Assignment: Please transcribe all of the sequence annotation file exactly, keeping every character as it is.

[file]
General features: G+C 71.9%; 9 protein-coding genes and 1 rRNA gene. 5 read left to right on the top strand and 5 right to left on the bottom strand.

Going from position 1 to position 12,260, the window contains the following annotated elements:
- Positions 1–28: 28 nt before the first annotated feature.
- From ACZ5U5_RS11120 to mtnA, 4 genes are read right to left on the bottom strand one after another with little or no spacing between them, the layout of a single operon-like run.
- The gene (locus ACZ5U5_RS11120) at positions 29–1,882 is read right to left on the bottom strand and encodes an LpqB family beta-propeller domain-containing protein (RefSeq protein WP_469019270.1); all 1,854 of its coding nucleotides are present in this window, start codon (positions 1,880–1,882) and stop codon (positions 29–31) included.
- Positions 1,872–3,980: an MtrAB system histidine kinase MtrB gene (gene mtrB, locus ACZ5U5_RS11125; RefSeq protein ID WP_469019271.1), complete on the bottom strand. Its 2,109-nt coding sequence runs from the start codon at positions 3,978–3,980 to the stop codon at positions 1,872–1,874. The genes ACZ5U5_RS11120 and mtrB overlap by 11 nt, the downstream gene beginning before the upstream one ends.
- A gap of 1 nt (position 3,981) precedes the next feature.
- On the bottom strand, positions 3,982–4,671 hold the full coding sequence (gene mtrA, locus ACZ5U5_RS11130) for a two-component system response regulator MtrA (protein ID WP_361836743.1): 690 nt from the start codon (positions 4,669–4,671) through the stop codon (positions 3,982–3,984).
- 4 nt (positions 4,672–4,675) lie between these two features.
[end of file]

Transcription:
General features: G+C 71.9%; 9 protein-coding genes and 1 rRNA gene. 5 read left to right on the top strand and 5 right to left on the bottom strand.

Going from position 1 to position 12,260, the window contains the following annotated elements:
- Positions 1–28: 28 nt before the first annotated feature.
- From ACZ5U5_RS11120 to mtnA, 4 genes are read right to left on the bottom strand one after another with little or no spacing between them, the layout of a single operon-like run.
- The gene (locus ACZ5U5_RS11120) at positions 29–1,882 is read right to left on the bottom strand and encodes an LpqB family beta-propeller domain-containing protein (RefSeq protein WP_469019270.1); all 1,854 of its coding nucleotides are present in this window, start codon (positions 1,880–1,882) and stop codon (positions 29–31) included.
- Positions 1,872–3,980: an MtrAB system histidine kinase MtrB gene (gene mtrB, locus ACZ5U5_RS11125; RefSeq protein ID WP_469019271.1), complete on the bottom strand. Its 2,109-nt coding sequence runs from the start codon at positions 3,978–3,980 to the stop codon at positions 1,872–1,874. The genes ACZ5U5_RS11120 and mtrB overlap by 11 nt, the downstream gene beginning before the upstream one ends.
- A gap of 1 nt (position 3,981) precedes the next feature.
- On the bottom strand, positions 3,982–4,671 hold the full coding sequence (gene mtrA, locus ACZ5U5_RS11130) for a two-component system response regulator MtrA (protein ID WP_361836743.1): 690 nt from the start codon (positions 4,669–4,671) through the stop codon (positions 3,982–3,984).
- 4 nt (positions 4,672–4,675) lie between these two features.